Shore Striped Windbreak - Easy Camp
Dimensions 480 x 85cm
Pack size 100 x 10cm
Fabric 100% non woven polyester
Unlike some windbreaks with complex setup procedures the Shore Striped Windbreak is a joy to erect. You will likely need assistance due to the size and potentially battling against the wind so hopefully you will have a camping partner on board to assist you. Think of the process as holding one end of the duvet each.
You should lay out the windbreak flat on the ground, then thread the poles. The poles are all pre-attached, so they will just need putting together. There are 4 poles in total per windbreak and assembling these should take no more than a couple of minutes.
Once you have fixed the poles into their sleeves (ensuing that the pole spikes are all facing groundward) you can then set up the windbreak in an upright position. It is always best to do this at an angle to the wind direction so that the windbreak not only creates an effective barrier to the wind but also transports the wind energy along the length of the wind break and away. Ordinarily a shallow angle of 20-45 degrees will suffice and will prevent the windbreak being a head on barrier.
Of course, the Shore Striped Windbreak can be used in such a fashion and be placed as a direct barrier at a 90-degree angle to the oncoming wind however this will likely cause wear and tear in the long run. When upright and pitched into the ground you will notice at the top of the two outside pole fixtures there are guy-lines which can be unravelled and then hooked into the ground. It is important when fixing guy-lines to do so with almost full tension in the cord. Still allow a fraction of play in the guy line as a heavy wind could potentially lift the windbreak and pull the fixtures, a completely tense guy-line then creates a very nasty catapult for the metal hook. Having a bit of play in the guy-line allows it to move a bit more naturally in the event something drastic happens.And that is it, from start to finish the process should take no more than 5 minutes.
A Versatile Camping Solution
The Shore Striped Windbreak from Easy Camp is a durable and robust four-poled windbreak, with an eye-catching colourful striped design and guy-lines for additional stability. A fantastic bit of camping and beach equipment that will offer wind protection and privacy whether you’re at a campsite, festival or beach. The Shore Striped Windbreak will heighten any camping experience.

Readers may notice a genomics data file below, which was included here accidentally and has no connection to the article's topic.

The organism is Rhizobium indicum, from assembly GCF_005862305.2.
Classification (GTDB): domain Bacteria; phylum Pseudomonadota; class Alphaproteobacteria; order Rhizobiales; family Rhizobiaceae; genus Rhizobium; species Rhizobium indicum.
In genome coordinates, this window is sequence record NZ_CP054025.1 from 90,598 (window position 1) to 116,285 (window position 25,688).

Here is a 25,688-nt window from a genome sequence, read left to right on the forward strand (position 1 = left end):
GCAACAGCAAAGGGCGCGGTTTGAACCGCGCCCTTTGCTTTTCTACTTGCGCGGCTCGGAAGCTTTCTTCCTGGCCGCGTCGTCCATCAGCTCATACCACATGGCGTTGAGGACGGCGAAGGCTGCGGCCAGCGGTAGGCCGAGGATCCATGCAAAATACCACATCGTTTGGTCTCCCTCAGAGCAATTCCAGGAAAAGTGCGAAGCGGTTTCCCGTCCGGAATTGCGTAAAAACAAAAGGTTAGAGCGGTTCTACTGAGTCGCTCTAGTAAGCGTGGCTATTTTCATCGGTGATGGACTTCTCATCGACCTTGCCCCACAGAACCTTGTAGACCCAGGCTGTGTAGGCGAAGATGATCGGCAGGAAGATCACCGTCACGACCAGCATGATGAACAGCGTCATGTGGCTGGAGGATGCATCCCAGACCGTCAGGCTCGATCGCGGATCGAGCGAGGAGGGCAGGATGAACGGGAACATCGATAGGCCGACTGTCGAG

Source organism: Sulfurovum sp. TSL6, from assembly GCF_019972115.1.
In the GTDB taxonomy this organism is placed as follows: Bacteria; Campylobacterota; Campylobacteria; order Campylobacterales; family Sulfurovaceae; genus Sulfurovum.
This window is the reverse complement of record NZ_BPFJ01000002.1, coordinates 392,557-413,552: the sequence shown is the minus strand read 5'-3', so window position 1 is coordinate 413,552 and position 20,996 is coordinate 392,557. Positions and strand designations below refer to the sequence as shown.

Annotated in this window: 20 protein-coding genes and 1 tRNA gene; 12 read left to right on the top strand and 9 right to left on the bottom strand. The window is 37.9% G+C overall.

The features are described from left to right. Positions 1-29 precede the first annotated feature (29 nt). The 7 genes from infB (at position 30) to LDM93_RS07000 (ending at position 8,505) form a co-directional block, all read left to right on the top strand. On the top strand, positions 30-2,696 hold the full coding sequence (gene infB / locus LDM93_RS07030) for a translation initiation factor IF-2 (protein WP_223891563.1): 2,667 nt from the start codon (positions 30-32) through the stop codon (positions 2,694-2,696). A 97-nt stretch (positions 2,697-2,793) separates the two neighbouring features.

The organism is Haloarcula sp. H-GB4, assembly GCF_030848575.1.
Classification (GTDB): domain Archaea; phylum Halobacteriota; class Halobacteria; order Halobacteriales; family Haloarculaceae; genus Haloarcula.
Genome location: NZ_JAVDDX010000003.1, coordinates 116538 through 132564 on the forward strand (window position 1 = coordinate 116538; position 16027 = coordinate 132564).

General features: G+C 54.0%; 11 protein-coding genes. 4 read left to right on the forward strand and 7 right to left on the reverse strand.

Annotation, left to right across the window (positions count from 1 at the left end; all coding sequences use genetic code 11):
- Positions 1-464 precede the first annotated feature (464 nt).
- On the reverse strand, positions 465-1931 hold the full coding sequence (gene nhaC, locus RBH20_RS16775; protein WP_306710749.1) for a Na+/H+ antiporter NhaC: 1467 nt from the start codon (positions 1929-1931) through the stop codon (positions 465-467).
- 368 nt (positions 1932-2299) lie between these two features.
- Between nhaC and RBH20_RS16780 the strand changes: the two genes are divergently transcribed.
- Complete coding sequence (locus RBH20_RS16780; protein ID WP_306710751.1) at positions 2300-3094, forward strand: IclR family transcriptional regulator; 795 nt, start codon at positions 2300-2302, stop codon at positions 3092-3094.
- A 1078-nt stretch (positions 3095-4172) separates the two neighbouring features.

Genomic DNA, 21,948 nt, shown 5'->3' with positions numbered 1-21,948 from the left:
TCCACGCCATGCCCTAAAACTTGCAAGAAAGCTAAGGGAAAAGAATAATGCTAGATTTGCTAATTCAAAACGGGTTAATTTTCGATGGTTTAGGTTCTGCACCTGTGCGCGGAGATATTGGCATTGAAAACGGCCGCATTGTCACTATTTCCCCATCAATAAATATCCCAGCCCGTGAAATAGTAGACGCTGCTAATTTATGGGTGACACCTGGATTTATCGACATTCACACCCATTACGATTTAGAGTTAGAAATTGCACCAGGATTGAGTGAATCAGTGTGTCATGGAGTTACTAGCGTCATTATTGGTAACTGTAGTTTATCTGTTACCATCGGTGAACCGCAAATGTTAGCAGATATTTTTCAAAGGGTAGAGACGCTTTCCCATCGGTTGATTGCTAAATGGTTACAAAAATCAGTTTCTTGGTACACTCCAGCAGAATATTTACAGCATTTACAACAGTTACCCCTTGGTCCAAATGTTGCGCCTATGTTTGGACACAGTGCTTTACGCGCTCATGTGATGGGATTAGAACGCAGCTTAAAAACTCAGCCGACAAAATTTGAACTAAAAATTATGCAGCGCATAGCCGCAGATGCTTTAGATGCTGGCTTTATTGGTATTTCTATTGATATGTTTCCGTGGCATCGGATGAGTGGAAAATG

- Easy to clean polyester
- 4 x Steel Poles
- Matching Carry Bag included
- Long length
- Guy Lines
The Shore Striped Windbreak provides a simple and inexpensive solution to most wind related problems. From enclosing a picnic/BBQ/cooking area to acting as a complete windbreak for your tent this is a must have bit of camping equipment.
The Shore Striped Windbreak is one of our favourite windbreaks because it is lightweight and easily transportable with supplied bag and only weighing 1.1Kg.
The materials used are modern, lightweight and durable. The stainless-steel spikes are exceptional for penetrating deep and being sturdy. They also do not rust because they are steel so can be used time and again.
Quick to escape the wind
It also benefits from being a truly brilliant universal windbreak. Use it for diverting wind from any tent offering noise reduced sleep. Cook and set up the windbreak to allow cooking in a completely wind free environment and at family campsites to allow that extra bit of privacy.
To that end the Shore Striped Windbreak can be used at festivals, campsites and beaches protecting you from the pesky wind as well as nosey neighbours.
The Shore Striped Windbreak comes with a matching carry bag and is made from durable polyester that can be cleaned with complete ease. It is also one of the most inexpensive windbreaks available on the market, making it a truly awesome bit of camping kit for amateurs and enthusiasts alike.
Easy to set up your Shore Striped Windbreak
First, before all other considerations, you need to know which direction the wind is travelling in to set up the Windbreak effectively. You can buy equipment to determine the direction of the wind, some of it technical and complex, others basic (such as a windsock). We prefer the good old-fashioned way of licking the index finger, holding it up and rotating slowly until we feel the cold air hit.
Other indicators are as obvious as looking at nearby trees and seeing in which direction their branches are bending or if you’re close to calm waters seeing if the wind is causing ripples. You can even improvise with your own sock on a stick and see if you can catch the wind that way.